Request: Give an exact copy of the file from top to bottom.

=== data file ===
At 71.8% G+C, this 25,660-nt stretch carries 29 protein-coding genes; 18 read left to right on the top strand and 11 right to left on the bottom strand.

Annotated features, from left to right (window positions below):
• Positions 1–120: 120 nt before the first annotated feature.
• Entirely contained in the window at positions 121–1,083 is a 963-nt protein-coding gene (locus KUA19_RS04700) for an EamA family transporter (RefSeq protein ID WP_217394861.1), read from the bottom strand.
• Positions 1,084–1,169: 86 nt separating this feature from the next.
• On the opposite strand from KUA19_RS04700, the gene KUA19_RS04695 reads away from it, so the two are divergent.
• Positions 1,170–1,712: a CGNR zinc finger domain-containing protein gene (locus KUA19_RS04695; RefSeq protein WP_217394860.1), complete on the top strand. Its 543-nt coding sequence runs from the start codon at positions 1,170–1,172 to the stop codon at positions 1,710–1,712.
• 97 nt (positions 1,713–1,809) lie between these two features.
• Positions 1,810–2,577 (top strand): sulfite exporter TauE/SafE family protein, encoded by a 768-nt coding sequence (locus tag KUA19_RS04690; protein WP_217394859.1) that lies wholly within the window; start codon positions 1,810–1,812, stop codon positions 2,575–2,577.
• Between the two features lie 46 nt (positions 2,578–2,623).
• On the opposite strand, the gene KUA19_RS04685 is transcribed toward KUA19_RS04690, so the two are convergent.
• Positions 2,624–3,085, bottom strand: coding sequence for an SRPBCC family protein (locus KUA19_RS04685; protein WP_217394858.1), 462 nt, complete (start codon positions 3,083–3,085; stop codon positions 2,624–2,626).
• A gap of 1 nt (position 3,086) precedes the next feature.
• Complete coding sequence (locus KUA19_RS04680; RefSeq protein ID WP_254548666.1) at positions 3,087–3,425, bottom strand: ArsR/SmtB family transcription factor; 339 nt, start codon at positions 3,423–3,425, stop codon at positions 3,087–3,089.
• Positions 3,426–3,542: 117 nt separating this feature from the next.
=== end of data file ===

At 71.8% G+C, this 25,660-nt stretch carries 29 protein-coding genes; 18 read left to right on the top strand and 11 right to left on the bottom strand.

Annotated features, from left to right (window positions below):
• Positions 1–120: 120 nt before the first annotated feature.
• Entirely contained in the window at positions 121–1,083 is a 963-nt protein-coding gene (locus KUA19_RS04700) for an EamA family transporter (RefSeq protein ID WP_217394861.1), read from the bottom strand.
• Positions 1,084–1,169: 86 nt separating this feature from the next.
• On the opposite strand from KUA19_RS04700, the gene KUA19_RS04695 reads away from it, so the two are divergent.
• Positions 1,170–1,712: a CGNR zinc finger domain-containing protein gene (locus KUA19_RS04695; RefSeq protein WP_217394860.1), complete on the top strand. Its 543-nt coding sequence runs from the start codon at positions 1,170–1,172 to the stop codon at positions 1,710–1,712.
• 97 nt (positions 1,713–1,809) lie between these two features.
• Positions 1,810–2,577 (top strand): sulfite exporter TauE/SafE family protein, encoded by a 768-nt coding sequence (locus tag KUA19_RS04690; protein WP_217394859.1) that lies wholly within the window; start codon positions 1,810–1,812, stop codon positions 2,575–2,577.
• Between the two features lie 46 nt (positions 2,578–2,623).
• On the opposite strand, the gene KUA19_RS04685 is transcribed toward KUA19_RS04690, so the two are convergent.
• Positions 2,624–3,085, bottom strand: coding sequence for an SRPBCC family protein (locus KUA19_RS04685; protein WP_217394858.1), 462 nt, complete (start codon positions 3,083–3,085; stop codon positions 2,624–2,626).
• A gap of 1 nt (position 3,086) precedes the next feature.
• Complete coding sequence (locus KUA19_RS04680; RefSeq protein ID WP_254548666.1) at positions 3,087–3,425, bottom strand: ArsR/SmtB family transcription factor; 339 nt, start codon at positions 3,423–3,425, stop codon at positions 3,087–3,089.
• Positions 3,426–3,542: 117 nt separating this feature from the next.